“We drew from sources including various news reports, The Brookings Institute’s Iraq Index, and the Costs of War Project to document money and blood spent on the Iraq war between 2003 and 2011.
-189,000: Direct war deaths, which doesn’t include the hundreds of thousands more that died due to war-related hardships.
-4,488: U.S. service personnel killed directly.
-32,223: Troops injured (not including PTSD).
-134,000: Civilians killed directly.
-655,000: Persons who have died in Iraq since the invasion that would not have died if the invasion had not occurred.
-150: Reporters killed.
-2.8 million: Persons who remain either internally displaced or have fled the country.
-$1.7 trillion: Amount in war expenses spent by the U.S. Treasury Department as through Fiscal Year 2013.
-$5,000: Amount spent per second.
-$350,000: Cost to deploy one American military member.
-$490 billion: Amount in war benefits owed to war veterans.
-$7 trillion: Projected interest payments due by 2053 (because the war was paid for with borrowed money).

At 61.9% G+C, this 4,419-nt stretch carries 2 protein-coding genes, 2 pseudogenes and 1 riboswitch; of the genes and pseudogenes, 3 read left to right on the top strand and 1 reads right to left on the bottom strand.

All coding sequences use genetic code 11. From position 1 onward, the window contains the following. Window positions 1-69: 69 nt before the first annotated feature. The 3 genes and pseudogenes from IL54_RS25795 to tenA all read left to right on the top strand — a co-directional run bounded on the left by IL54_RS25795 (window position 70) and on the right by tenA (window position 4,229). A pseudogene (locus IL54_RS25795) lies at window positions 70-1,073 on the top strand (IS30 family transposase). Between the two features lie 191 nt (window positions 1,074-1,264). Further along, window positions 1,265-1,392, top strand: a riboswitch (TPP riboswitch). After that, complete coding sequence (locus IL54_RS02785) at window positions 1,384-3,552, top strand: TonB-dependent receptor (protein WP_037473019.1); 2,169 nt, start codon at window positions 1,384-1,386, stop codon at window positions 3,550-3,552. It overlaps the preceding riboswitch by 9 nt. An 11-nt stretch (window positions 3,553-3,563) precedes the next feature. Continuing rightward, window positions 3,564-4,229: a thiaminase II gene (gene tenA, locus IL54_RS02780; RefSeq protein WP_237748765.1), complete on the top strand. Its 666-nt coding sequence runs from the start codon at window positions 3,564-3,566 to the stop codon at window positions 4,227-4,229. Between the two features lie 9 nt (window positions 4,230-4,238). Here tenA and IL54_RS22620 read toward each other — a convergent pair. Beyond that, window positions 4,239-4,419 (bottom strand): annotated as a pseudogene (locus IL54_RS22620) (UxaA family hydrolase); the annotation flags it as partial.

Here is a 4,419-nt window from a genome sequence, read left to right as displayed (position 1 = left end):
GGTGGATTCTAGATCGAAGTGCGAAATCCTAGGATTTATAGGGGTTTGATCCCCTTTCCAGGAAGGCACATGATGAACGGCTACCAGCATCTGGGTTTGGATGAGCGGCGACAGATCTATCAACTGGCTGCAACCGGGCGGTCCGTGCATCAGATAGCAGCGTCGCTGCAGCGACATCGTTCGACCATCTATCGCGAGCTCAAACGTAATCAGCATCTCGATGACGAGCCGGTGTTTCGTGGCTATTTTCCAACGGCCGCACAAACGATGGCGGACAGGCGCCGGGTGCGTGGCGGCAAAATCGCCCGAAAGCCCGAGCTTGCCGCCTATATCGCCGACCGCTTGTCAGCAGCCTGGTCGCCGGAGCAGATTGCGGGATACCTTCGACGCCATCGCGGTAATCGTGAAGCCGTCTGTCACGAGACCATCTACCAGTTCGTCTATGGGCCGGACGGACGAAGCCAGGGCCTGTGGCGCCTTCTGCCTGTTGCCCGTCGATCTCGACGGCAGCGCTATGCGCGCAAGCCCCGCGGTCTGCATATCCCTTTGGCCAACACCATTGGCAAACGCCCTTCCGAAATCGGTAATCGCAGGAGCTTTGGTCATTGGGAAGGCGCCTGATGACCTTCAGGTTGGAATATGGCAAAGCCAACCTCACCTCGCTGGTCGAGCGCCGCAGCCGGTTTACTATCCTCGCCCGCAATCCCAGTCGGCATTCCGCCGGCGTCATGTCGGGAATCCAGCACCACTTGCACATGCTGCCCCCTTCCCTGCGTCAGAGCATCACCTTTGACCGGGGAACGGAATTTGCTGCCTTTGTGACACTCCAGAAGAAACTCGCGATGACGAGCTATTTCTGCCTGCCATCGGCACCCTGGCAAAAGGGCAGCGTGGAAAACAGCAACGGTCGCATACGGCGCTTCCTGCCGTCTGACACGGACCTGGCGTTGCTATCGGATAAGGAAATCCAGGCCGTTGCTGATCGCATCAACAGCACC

-$20 billion: Amount paid to KBR, contractor responsible for equipment and services.
-$3 billion: Amount of KBR payments Pentagon auditors considered “questionable.”
-$60 billion: Amount paid for reconstruction, (which was ruled largely a waste due to corruption and shoddy work.)
-$4 billion: Amount owed to the U.S. by Iraq before the invasion.
-1.6 million: Gallons of oil used by U.S. forces each day in Iraq (at $127.68 a barrel).
-$12 billion: Cost per month of the war by 2008.
-$7 billion: Amount owed to Iraq by the U.S. after the war (mostly due to fraud).
-$20 billion: Annual air conditioning cost.
Missing: $546 million in spare parts; 190,000 guns, including 110,000 AK-47s.
-40 percent: Increase in Iraqi oil production.
-$5 billion: Revenue from Iraqi oil in 2003.
-$85 billion: Revenue from Iraqi oil in 2011.
-$150 billion: Amount oil companies are expected to invest in oil development over the next decade.
-$75 billion: Approximate amount expected to go to American subcontracting companies, largest of all Halliburton.
-0: Nuclear Weapons of Mass Destruction found (though a bunch of chems were discovered).
Perhaps most importantly, this list doesn’t account for the emotional damage caused to service members and their families as well as the destruction to the homes, social fabric, and psyche of the Iraqi people.” [The 25th of the month used for date sorting purposes only.]
– Michael B Kelley and Geoffrey Ingersoll, “The Staggering Cost of the Last Decade’s US War in Iraq – In Numbers,” BusinessInsider.com, June 20, 2014
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